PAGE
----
Sunday, 24 March 2013

17th-Century Blood Transfusions

Recently I was writing a scene where a character needed a blood transfusion. You're probably saying, "Wait a minute, they didn't give transfusions during the 17th-century, did they?" As it turns out, the 1600s claimed the first known successful transfusions. In 1613, a doctor by the name of William Harvey formulated the theory of blood circulation. Before then, blood was assumed to wash back and forth throughout the body like a tide. He tested his theory on corpses, so therefore didn't perform the first transfusion on a live person.

Around 1639, Francis Potter used quills as needles and tubes for the purpose of transfusion, and in 1649, he attempted the process between two chickens. Frustrated by the attempt, he was only able to get 2-3 drops of blood at a time.

Several others, familiar with Harvey's writings, attempted the procedure with animals. Robert Boyle in the mid-1600s, injected dogs with "liquors," which were substances that could include ale, wine, and opium. As one might guess, these experiments usually ended poorly for the dogs in question.

Dr. Richard Lower is credited with the first animal to human transfusion. His technique led from the carotid artery to a vein. However, the transfusion failed because the blood clotted in the silver tubing he used for the purpose. Nearly a year later, Lower was successful in transfusing a man from a sheep with his technique.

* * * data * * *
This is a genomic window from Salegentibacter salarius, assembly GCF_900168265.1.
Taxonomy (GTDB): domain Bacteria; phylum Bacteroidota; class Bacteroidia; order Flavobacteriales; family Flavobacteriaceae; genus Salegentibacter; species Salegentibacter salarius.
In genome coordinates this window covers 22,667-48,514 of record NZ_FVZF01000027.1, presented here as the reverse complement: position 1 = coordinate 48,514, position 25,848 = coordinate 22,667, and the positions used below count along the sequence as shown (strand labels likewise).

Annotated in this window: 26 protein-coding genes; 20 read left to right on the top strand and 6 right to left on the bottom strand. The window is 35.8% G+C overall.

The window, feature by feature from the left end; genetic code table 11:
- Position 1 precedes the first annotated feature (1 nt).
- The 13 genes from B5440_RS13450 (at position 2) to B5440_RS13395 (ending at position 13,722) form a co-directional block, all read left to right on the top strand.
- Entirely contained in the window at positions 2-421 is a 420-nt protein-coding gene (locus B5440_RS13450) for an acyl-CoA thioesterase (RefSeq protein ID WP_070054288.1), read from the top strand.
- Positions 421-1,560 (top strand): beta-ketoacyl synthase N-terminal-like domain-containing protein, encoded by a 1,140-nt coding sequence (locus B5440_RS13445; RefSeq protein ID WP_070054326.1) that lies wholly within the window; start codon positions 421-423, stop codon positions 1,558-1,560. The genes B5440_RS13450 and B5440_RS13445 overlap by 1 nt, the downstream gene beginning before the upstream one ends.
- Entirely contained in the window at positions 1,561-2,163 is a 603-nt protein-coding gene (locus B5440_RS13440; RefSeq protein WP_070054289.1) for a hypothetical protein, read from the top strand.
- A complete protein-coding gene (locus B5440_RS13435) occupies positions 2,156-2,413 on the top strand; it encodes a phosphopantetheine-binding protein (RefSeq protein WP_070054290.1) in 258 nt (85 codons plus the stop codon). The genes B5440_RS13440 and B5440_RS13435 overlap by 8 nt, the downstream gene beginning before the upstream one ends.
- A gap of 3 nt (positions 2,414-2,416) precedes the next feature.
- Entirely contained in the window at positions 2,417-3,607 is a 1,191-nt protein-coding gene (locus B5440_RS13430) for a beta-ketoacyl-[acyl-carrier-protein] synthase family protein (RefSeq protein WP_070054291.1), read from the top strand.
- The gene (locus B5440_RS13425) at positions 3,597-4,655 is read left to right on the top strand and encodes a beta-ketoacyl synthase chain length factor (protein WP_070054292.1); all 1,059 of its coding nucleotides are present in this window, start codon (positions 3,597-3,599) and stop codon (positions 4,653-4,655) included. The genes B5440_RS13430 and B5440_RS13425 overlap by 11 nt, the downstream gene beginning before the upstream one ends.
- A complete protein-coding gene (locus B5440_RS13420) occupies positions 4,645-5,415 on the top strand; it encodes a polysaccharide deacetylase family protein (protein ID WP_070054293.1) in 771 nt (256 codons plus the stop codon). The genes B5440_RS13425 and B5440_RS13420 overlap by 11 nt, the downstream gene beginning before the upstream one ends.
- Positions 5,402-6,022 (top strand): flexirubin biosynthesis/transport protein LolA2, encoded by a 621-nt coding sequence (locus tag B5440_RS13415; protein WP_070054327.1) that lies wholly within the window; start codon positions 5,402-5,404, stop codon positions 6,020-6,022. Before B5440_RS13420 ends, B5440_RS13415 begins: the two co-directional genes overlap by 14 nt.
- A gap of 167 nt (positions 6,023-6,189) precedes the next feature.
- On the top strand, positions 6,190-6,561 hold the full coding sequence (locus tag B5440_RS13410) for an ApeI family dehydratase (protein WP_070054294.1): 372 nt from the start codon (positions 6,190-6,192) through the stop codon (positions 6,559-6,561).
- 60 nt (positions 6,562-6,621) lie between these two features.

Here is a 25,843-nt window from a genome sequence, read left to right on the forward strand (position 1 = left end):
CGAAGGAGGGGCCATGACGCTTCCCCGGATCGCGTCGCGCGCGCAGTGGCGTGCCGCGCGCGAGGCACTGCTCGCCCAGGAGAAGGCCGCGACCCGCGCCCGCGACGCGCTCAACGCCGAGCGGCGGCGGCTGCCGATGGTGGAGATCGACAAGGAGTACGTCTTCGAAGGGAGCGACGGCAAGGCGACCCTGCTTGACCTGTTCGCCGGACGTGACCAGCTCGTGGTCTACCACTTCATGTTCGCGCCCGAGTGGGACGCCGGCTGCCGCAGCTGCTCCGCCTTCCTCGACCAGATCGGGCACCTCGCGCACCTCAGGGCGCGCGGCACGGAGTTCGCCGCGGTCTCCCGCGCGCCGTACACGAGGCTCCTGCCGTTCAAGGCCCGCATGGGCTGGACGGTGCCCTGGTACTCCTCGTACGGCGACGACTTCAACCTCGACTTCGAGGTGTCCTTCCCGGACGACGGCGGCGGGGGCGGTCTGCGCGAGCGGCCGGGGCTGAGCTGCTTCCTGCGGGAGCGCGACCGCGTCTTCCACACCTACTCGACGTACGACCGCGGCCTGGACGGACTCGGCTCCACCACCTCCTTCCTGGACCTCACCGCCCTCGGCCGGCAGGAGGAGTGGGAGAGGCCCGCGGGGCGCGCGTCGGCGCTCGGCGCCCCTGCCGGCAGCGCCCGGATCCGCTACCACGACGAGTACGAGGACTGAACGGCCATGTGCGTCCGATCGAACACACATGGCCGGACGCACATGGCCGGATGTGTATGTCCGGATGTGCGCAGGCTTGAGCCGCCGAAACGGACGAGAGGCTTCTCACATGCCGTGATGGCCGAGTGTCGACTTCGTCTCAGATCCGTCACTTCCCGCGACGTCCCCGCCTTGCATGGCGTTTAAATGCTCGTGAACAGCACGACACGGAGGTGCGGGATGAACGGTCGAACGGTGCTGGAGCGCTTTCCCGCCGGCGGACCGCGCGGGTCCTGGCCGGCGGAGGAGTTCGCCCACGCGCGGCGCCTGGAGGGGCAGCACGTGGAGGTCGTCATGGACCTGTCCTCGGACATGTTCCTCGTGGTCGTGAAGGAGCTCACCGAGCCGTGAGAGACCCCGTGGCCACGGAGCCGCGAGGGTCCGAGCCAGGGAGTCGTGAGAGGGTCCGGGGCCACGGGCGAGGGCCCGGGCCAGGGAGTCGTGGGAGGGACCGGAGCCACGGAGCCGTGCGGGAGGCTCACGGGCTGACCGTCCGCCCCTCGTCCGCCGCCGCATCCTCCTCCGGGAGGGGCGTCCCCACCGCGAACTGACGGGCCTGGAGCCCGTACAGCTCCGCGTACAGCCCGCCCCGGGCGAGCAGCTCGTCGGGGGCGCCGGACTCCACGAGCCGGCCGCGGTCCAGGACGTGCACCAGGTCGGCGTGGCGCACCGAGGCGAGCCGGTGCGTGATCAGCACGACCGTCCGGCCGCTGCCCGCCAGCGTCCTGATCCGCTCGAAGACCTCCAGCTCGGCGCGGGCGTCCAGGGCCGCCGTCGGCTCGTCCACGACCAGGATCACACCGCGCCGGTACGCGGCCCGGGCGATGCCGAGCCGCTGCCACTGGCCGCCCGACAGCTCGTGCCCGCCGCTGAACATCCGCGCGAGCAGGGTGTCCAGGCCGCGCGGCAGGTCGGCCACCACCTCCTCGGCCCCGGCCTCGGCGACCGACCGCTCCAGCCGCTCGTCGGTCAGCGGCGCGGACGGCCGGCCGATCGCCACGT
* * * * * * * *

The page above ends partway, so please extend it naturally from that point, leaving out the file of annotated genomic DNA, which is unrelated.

Meanwhile in France, Dr. Jean Baptiste-Denys was performing similar experiments. The people that were transfused with lamb's blood had severe reactions, which we now know happens if a person receives the wrong blood type. Denys transfused a couple of people with lamb's blood, and they survived, most likely due to the fact that they had received too little blood to get an allergic reaction. Another man, who received a transfusion, died after the second one. In 1668, Denys once again attempted a transfusion between a calf and a man with what appeared no outward effects. Two days later, he attempted to transfuse the man a second time, and "as soon as the blood entered his veins, he felt the heat along his arm..." The man survived, only to succumb after a third transfusion several months later.

As a result, the French parliament banned transfusions. The British parliament and Vatican followed suit soon after.

As for my character, since I have a time traveler involved, I was able to mix the scene using 17th-century equipment and early 20th-century knowledge.

Kim Murphy
www.KimMurphy.net

3 comments:

Sally Johnson said...

Fascinating: I knew about william Harvey and Robert Boyle, but not the other two. Do you know anything about the "recipients"? What possessed someone to volunteer for these experiments ... maybe illness or poverty?

Anita Davison said...

I was aware Christopher Wren was interested in the circulatory system and experimented on opium injections as an anesthetic which he demonstrated at Gresham College for the Royal Society - though not that transfusions were being done at this stage. Fascinating Kim

Kim Murphy said...

Most of the recipients survived because they had so many mechanical difficulties. When they got a little better at the process is when the recipients started dying, hence the banning of transfusions.